Welcome to the Women and Gender Advocacy Center
Through advocacy, the Women and Gender Advocacy Center (WGAC) provides confidential crisis intervention and emotional support, as well as information about academic, legal, medical, emotional and student conduct resources to survivors of sexual assault, relationship violence and stalking. WGAC also offers support to secondary survivors, such as intimate partners, friends, family and you.
A foundation of belonging
WGAC provides programs and resources focusing on all genders, social justice and interpersonal violence prevention. Additionally, WGAC advocates for and supports victims of sexual violence, stalking, sexual harassment and relationship violence. The purpose is to provide a safe and affirming space for students at Colorado State University, while supporting systemic change to end all forms of oppression within our community.
To fulfill our mission, the WGAC offers a variety of programming throughout the year. This programming ranges from large scale events to awareness months to workshops and facilitations. Many of these programs center around interpersonal violence and survivor voice. WGAC also engages through other topics of gender and social justice.
The WGAC at Colorado State University has evolved over five decades. Its model is a direct result of the evolution of the student and academic affairs structures.
In the late 1960s, throughout the nation the Women’s Liberation Movement coincided with the restructuring of Student Personnel Services. On most campuses, the offices of the Dean of Women and the Dean of Men were combined into the Office of the Dean of Students. Colorado State was no exception to this change. However, in 1970 the visionary administration at CSU saw a need to continue to provide a more contemporary office for women and created the Office of Women’s Relations, which reported to the Office of Student Relations. Holding joint responsibilities in the Office of Student Relations, Chris Kelley was selected to be the Director of this newly named unit. Early work focused on educating all students as to the concerns of women, as well as assessing the status of women at the University.
Today, the Center continues to serve as confidential advocates providing resource and support for students navigating the academic, legal, medical and emotional aftermath of sexual violence, sexual harassment, stalking and/or relationship violence. WGAC has also grown significantly in its educational programs and advocacy. Trainings and workshops that are facilitated throughout campus by our professional staff and talented peer educators (the Red Whistle Brigade). Signature programs include the Feminist Thought & Activism Conference (started in 2005), Consent Turns Me On Campaign and Reframe. Advocacy, once completely volunteer maintained, has expanded to three professional advocates, a secondary survivor workshop and trauma-informed yoga groups.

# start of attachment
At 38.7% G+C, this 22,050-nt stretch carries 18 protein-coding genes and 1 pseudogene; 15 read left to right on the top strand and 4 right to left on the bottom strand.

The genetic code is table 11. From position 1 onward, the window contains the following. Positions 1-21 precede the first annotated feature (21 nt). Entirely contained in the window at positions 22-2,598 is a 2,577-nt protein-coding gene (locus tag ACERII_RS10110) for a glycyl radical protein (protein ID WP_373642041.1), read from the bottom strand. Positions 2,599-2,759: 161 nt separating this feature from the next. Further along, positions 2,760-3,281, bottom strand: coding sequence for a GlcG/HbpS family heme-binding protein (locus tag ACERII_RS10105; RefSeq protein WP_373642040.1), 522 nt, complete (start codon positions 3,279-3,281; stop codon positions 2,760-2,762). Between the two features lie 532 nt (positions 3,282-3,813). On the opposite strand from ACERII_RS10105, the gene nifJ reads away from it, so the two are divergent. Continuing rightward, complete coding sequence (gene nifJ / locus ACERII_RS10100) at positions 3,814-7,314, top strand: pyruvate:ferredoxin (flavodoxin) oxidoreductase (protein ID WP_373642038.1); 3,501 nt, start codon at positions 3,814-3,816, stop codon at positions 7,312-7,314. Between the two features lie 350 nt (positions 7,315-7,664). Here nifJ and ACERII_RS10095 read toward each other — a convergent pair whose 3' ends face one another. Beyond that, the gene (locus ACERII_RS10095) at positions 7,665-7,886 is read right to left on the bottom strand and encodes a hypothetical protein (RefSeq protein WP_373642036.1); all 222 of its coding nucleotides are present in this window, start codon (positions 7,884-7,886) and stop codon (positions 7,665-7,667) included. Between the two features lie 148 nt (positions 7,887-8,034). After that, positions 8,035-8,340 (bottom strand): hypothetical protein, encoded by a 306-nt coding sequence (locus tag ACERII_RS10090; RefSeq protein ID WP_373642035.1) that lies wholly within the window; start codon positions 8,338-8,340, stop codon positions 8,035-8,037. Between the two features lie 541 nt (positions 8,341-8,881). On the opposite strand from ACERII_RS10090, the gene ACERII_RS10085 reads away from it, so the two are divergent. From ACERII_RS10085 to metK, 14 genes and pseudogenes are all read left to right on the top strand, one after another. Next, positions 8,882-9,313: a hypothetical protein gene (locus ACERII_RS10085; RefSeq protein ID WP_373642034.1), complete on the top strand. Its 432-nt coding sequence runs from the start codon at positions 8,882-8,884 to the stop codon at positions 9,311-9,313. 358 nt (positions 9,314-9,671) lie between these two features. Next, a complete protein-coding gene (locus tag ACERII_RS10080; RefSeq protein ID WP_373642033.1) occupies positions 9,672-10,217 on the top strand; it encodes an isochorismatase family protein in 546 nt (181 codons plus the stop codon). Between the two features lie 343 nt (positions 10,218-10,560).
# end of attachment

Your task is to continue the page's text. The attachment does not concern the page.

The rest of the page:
CSU establishes the Office of Women's Relations to address women's concerns and provide a contemporary office in response to the Women's Liberation Movement and restructuring of Student Personnel Services.
Women's Interdisciplinary Studies Program joins the Office, becoming Women's Program and Studies with a cooperative agreement with Arts, Humanities and Social Sciences for enhanced visibility and support.
Office of Women's Programs and Studies evolves, expanding programs such as Women at Noon and establishing the Kathryn T. Bohannon Fund. Leadership changes occur with the appointment of new directors.
The Office of Women's Programs and Studies becomes the Women and Gender Advocacy Center (WGAC), now a student service within Student Diversity Programs and Services (SDPS).
To provide confidential services to students during quarantine, due to its success, will become a staple in future services.
Elizabeth Amoa-Awuah, Assistant Director of Educational Programs, received this prestigious award for outstanding contributions to sexual assault prevention and education in Colorado.
WGAC was selected as a Member Program Spotlight, which honors programmatic efforts of organizations in Colorado.
Increased support of survivors by 27 percent from 279 to 355 people with 961 hours of service.
Advocates referred 86 survivors to police. WGAC's police referral numbers continue to be significantly higher than the national average.
Our staff brings diverse expertise and a shared dedication to creating a safe and affirming environment for students. They work collaboratively to provide support for survivors and promote gender equity through their roles in victim services and educational programs.